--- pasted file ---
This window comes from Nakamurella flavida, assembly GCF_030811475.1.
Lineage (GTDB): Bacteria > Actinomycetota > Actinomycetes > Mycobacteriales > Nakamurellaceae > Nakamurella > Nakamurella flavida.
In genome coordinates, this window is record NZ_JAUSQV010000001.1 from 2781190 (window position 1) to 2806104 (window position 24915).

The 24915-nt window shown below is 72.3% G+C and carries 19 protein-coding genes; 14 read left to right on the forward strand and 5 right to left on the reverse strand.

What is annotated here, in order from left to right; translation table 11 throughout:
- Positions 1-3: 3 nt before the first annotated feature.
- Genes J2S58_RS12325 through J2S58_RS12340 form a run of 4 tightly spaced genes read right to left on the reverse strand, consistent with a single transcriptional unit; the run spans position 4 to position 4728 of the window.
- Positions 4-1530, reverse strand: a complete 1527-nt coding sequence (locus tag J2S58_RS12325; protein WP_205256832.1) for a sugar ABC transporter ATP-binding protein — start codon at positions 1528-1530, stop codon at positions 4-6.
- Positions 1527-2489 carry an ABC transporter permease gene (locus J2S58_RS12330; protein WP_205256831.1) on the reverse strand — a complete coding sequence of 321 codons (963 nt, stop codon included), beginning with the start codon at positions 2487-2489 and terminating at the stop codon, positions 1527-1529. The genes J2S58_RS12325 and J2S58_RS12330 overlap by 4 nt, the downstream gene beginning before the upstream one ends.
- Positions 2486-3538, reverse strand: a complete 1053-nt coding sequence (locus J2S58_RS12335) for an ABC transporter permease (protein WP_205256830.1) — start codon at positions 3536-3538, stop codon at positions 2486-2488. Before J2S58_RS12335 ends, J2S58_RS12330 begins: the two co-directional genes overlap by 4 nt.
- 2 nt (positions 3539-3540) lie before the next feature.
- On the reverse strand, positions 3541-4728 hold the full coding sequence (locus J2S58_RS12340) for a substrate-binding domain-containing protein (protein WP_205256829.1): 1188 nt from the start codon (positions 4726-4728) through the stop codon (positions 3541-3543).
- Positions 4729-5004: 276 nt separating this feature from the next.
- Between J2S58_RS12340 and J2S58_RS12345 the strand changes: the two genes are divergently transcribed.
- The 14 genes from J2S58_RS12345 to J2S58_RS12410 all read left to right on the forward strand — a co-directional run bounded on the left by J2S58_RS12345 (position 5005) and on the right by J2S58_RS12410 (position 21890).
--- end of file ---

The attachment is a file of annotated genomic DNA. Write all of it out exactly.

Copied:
This window comes from Nakamurella flavida, assembly GCF_030811475.1.
Lineage (GTDB): Bacteria > Actinomycetota > Actinomycetes > Mycobacteriales > Nakamurellaceae > Nakamurella > Nakamurella flavida.
In genome coordinates, this window is record NZ_JAUSQV010000001.1 from 2781190 (window position 1) to 2806104 (window position 24915).

The 24915-nt window shown below is 72.3% G+C and carries 19 protein-coding genes; 14 read left to right on the forward strand and 5 right to left on the reverse strand.

What is annotated here, in order from left to right; translation table 11 throughout:
- Positions 1-3: 3 nt before the first annotated feature.
- Genes J2S58_RS12325 through J2S58_RS12340 form a run of 4 tightly spaced genes read right to left on the reverse strand, consistent with a single transcriptional unit; the run spans position 4 to position 4728 of the window.
- Positions 4-1530, reverse strand: a complete 1527-nt coding sequence (locus tag J2S58_RS12325; protein WP_205256832.1) for a sugar ABC transporter ATP-binding protein — start codon at positions 1528-1530, stop codon at positions 4-6.
- Positions 1527-2489 carry an ABC transporter permease gene (locus J2S58_RS12330; protein WP_205256831.1) on the reverse strand — a complete coding sequence of 321 codons (963 nt, stop codon included), beginning with the start codon at positions 2487-2489 and terminating at the stop codon, positions 1527-1529. The genes J2S58_RS12325 and J2S58_RS12330 overlap by 4 nt, the downstream gene beginning before the upstream one ends.
- Positions 2486-3538, reverse strand: a complete 1053-nt coding sequence (locus J2S58_RS12335) for an ABC transporter permease (protein WP_205256830.1) — start codon at positions 3536-3538, stop codon at positions 2486-2488. Before J2S58_RS12335 ends, J2S58_RS12330 begins: the two co-directional genes overlap by 4 nt.
- 2 nt (positions 3539-3540) lie before the next feature.
- On the reverse strand, positions 3541-4728 hold the full coding sequence (locus J2S58_RS12340) for a substrate-binding domain-containing protein (protein WP_205256829.1): 1188 nt from the start codon (positions 4726-4728) through the stop codon (positions 3541-3543).
- Positions 4729-5004: 276 nt separating this feature from the next.
- Between J2S58_RS12340 and J2S58_RS12345 the strand changes: the two genes are divergently transcribed.
- The 14 genes from J2S58_RS12345 to J2S58_RS12410 all read left to right on the forward strand — a co-directional run bounded on the left by J2S58_RS12345 (position 5005) and on the right by J2S58_RS12410 (position 21890).